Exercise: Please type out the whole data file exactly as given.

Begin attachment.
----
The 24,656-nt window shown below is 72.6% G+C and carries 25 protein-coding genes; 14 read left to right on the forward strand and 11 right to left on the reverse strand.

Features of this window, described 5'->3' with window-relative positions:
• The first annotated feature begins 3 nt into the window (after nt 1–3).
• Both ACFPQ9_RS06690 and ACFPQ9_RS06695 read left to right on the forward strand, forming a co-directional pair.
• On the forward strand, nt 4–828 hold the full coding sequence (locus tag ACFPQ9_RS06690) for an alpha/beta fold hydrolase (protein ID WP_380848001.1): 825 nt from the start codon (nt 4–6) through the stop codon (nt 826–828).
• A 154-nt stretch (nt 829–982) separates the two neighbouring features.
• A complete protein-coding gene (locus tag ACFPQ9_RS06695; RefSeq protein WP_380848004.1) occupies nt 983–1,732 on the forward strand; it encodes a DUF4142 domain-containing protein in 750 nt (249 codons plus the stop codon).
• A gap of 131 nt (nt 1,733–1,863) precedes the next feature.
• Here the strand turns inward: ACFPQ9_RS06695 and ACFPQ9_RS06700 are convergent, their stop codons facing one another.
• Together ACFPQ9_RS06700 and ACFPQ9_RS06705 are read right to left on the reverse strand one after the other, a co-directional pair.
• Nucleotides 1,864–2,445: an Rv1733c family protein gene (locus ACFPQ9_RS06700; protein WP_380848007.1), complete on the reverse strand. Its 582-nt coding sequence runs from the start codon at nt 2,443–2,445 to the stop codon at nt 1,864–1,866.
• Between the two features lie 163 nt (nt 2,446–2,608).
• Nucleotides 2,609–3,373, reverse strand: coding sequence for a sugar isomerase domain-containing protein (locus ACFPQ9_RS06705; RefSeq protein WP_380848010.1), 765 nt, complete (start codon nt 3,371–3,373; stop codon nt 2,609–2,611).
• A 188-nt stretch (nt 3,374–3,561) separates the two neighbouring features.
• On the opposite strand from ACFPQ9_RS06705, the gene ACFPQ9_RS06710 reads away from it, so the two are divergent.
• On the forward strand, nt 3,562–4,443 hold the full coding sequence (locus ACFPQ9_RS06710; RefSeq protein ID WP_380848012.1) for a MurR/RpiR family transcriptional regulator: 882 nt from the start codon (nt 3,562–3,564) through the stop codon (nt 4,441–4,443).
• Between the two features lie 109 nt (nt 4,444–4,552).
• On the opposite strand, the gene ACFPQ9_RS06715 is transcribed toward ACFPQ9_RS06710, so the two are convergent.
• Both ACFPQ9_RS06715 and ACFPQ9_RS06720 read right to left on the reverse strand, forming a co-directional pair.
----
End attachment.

The 24,656-nt window shown below is 72.6% G+C and carries 25 protein-coding genes; 14 read left to right on the forward strand and 11 right to left on the reverse strand.

Features of this window, described 5'->3' with window-relative positions:
• The first annotated feature begins 3 nt into the window (after nt 1–3).
• Both ACFPQ9_RS06690 and ACFPQ9_RS06695 read left to right on the forward strand, forming a co-directional pair.
• On the forward strand, nt 4–828 hold the full coding sequence (locus tag ACFPQ9_RS06690) for an alpha/beta fold hydrolase (protein ID WP_380848001.1): 825 nt from the start codon (nt 4–6) through the stop codon (nt 826–828).
• A 154-nt stretch (nt 829–982) separates the two neighbouring features.
• A complete protein-coding gene (locus tag ACFPQ9_RS06695; RefSeq protein WP_380848004.1) occupies nt 983–1,732 on the forward strand; it encodes a DUF4142 domain-containing protein in 750 nt (249 codons plus the stop codon).
• A gap of 131 nt (nt 1,733–1,863) precedes the next feature.
• Here the strand turns inward: ACFPQ9_RS06695 and ACFPQ9_RS06700 are convergent, their stop codons facing one another.
• Together ACFPQ9_RS06700 and ACFPQ9_RS06705 are read right to left on the reverse strand one after the other, a co-directional pair.
• Nucleotides 1,864–2,445: an Rv1733c family protein gene (locus ACFPQ9_RS06700; protein WP_380848007.1), complete on the reverse strand. Its 582-nt coding sequence runs from the start codon at nt 2,443–2,445 to the stop codon at nt 1,864–1,866.
• Between the two features lie 163 nt (nt 2,446–2,608).
• Nucleotides 2,609–3,373, reverse strand: coding sequence for a sugar isomerase domain-containing protein (locus ACFPQ9_RS06705; RefSeq protein WP_380848010.1), 765 nt, complete (start codon nt 3,371–3,373; stop codon nt 2,609–2,611).
• A 188-nt stretch (nt 3,374–3,561) separates the two neighbouring features.
• On the opposite strand from ACFPQ9_RS06705, the gene ACFPQ9_RS06710 reads away from it, so the two are divergent.
• On the forward strand, nt 3,562–4,443 hold the full coding sequence (locus ACFPQ9_RS06710; RefSeq protein ID WP_380848012.1) for a MurR/RpiR family transcriptional regulator: 882 nt from the start codon (nt 3,562–3,564) through the stop codon (nt 4,441–4,443).
• Between the two features lie 109 nt (nt 4,444–4,552).
• On the opposite strand, the gene ACFPQ9_RS06715 is transcribed toward ACFPQ9_RS06710, so the two are convergent.
• Both ACFPQ9_RS06715 and ACFPQ9_RS06720 read right to left on the reverse strand, forming a co-directional pair.